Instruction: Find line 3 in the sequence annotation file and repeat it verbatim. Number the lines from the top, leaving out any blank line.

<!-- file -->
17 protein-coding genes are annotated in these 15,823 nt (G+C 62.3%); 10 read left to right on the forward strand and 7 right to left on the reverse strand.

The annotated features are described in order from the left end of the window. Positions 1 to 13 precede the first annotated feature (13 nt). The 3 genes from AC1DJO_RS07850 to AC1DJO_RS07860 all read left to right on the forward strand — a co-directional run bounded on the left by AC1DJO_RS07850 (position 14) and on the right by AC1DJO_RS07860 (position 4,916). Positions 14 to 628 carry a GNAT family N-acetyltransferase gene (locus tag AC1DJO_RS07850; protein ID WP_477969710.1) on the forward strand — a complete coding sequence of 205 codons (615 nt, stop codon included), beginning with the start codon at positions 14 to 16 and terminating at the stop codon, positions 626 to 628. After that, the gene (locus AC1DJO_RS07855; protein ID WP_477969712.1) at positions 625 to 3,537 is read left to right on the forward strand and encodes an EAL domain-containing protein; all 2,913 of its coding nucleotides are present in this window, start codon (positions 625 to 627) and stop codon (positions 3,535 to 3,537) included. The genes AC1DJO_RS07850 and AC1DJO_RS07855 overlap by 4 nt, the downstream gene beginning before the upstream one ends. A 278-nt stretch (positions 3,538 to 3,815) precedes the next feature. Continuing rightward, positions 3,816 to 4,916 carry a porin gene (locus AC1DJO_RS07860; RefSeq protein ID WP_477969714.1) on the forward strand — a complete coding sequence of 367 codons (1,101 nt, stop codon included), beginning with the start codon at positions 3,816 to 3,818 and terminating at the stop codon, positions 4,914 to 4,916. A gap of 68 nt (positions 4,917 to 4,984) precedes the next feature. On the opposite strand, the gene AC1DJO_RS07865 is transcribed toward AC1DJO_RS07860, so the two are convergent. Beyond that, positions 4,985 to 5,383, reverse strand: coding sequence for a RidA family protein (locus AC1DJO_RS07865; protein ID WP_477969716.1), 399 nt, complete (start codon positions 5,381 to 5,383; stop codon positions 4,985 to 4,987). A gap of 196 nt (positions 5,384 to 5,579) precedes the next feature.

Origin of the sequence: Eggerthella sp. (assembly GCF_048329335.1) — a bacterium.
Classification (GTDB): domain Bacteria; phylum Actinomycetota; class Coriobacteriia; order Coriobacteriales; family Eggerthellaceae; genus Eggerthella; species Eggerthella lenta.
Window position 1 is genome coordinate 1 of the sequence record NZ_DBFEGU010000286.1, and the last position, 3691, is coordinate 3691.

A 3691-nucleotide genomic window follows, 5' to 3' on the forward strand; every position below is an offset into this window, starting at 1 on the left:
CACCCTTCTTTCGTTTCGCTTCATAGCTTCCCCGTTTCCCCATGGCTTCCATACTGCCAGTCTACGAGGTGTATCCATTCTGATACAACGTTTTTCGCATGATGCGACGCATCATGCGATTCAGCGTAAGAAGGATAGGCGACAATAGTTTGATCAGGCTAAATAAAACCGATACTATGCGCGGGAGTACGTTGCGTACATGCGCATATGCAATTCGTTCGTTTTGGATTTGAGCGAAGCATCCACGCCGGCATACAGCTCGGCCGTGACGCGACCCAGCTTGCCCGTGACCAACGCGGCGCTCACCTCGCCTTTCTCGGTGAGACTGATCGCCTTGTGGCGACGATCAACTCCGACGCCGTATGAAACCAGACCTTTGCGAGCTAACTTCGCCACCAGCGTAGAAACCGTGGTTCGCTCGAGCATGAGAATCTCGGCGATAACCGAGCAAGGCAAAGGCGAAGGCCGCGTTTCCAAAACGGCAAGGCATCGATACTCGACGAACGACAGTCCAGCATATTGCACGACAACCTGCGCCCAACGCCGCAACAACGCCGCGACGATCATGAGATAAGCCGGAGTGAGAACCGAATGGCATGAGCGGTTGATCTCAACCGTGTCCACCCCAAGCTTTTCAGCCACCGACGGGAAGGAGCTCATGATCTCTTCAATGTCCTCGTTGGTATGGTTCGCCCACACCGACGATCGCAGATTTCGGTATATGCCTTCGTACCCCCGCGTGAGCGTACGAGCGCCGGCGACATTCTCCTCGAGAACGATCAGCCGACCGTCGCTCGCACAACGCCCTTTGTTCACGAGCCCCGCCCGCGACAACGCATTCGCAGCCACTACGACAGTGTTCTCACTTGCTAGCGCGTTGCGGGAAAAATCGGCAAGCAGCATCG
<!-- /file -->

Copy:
Origin of the sequence: Eggerthella sp. (assembly GCF_048329335.1) — a bacterium.